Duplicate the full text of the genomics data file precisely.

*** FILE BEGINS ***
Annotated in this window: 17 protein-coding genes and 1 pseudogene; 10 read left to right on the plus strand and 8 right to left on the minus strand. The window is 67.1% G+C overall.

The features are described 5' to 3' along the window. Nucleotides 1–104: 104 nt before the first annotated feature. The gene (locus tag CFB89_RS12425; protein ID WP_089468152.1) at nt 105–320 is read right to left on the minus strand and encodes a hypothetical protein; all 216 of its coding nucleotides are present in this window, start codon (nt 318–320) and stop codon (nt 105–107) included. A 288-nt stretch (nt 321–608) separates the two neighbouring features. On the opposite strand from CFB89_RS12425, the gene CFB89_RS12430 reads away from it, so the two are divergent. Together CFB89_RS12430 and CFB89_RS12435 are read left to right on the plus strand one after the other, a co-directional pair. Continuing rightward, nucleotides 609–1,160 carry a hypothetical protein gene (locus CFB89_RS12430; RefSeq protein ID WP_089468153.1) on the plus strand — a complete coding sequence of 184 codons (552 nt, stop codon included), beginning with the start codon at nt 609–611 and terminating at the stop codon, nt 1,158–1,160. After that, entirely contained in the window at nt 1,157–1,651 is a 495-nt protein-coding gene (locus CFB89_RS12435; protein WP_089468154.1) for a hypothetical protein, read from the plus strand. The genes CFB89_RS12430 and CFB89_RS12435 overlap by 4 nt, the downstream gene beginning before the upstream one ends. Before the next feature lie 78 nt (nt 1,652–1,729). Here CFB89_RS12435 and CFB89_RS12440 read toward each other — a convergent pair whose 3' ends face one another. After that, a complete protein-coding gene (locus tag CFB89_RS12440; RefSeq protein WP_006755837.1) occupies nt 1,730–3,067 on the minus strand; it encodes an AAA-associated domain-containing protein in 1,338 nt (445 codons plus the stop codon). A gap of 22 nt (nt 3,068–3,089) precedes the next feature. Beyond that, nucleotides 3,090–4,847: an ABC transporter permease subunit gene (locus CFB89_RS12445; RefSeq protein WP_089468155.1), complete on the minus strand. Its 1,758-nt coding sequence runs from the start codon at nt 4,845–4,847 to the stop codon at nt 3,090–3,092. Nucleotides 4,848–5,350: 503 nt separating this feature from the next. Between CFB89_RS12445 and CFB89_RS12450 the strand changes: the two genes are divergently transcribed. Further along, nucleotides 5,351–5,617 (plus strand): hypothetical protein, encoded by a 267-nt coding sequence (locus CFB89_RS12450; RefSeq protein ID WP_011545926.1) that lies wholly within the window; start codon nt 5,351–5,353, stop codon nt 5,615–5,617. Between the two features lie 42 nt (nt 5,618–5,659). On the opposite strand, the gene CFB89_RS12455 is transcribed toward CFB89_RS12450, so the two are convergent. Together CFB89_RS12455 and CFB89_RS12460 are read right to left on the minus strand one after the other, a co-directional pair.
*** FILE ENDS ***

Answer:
Annotated in this window: 17 protein-coding genes and 1 pseudogene; 10 read left to right on the plus strand and 8 right to left on the minus strand. The window is 67.1% G+C overall.

The features are described 5' to 3' along the window. Nucleotides 1–104: 104 nt before the first annotated feature. The gene (locus tag CFB89_RS12425; protein ID WP_089468152.1) at nt 105–320 is read right to left on the minus strand and encodes a hypothetical protein; all 216 of its coding nucleotides are present in this window, start codon (nt 318–320) and stop codon (nt 105–107) included. A 288-nt stretch (nt 321–608) separates the two neighbouring features. On the opposite strand from CFB89_RS12425, the gene CFB89_RS12430 reads away from it, so the two are divergent. Together CFB89_RS12430 and CFB89_RS12435 are read left to right on the plus strand one after the other, a co-directional pair. Continuing rightward, nucleotides 609–1,160 carry a hypothetical protein gene (locus CFB89_RS12430; RefSeq protein ID WP_089468153.1) on the plus strand — a complete coding sequence of 184 codons (552 nt, stop codon included), beginning with the start codon at nt 609–611 and terminating at the stop codon, nt 1,158–1,160. After that, entirely contained in the window at nt 1,157–1,651 is a 495-nt protein-coding gene (locus CFB89_RS12435; protein WP_089468154.1) for a hypothetical protein, read from the plus strand. The genes CFB89_RS12430 and CFB89_RS12435 overlap by 4 nt, the downstream gene beginning before the upstream one ends. Before the next feature lie 78 nt (nt 1,652–1,729). Here CFB89_RS12435 and CFB89_RS12440 read toward each other — a convergent pair whose 3' ends face one another. After that, a complete protein-coding gene (locus tag CFB89_RS12440; RefSeq protein WP_006755837.1) occupies nt 1,730–3,067 on the minus strand; it encodes an AAA-associated domain-containing protein in 1,338 nt (445 codons plus the stop codon). A gap of 22 nt (nt 3,068–3,089) precedes the next feature. Beyond that, nucleotides 3,090–4,847: an ABC transporter permease subunit gene (locus CFB89_RS12445; RefSeq protein WP_089468155.1), complete on the minus strand. Its 1,758-nt coding sequence runs from the start codon at nt 4,845–4,847 to the stop codon at nt 3,090–3,092. Nucleotides 4,848–5,350: 503 nt separating this feature from the next. Between CFB89_RS12445 and CFB89_RS12450 the strand changes: the two genes are divergently transcribed. Further along, nucleotides 5,351–5,617 (plus strand): hypothetical protein, encoded by a 267-nt coding sequence (locus CFB89_RS12450; RefSeq protein ID WP_011545926.1) that lies wholly within the window; start codon nt 5,351–5,353, stop codon nt 5,615–5,617. Between the two features lie 42 nt (nt 5,618–5,659). On the opposite strand, the gene CFB89_RS12455 is transcribed toward CFB89_RS12450, so the two are convergent. Together CFB89_RS12455 and CFB89_RS12460 are read right to left on the minus strand one after the other, a co-directional pair.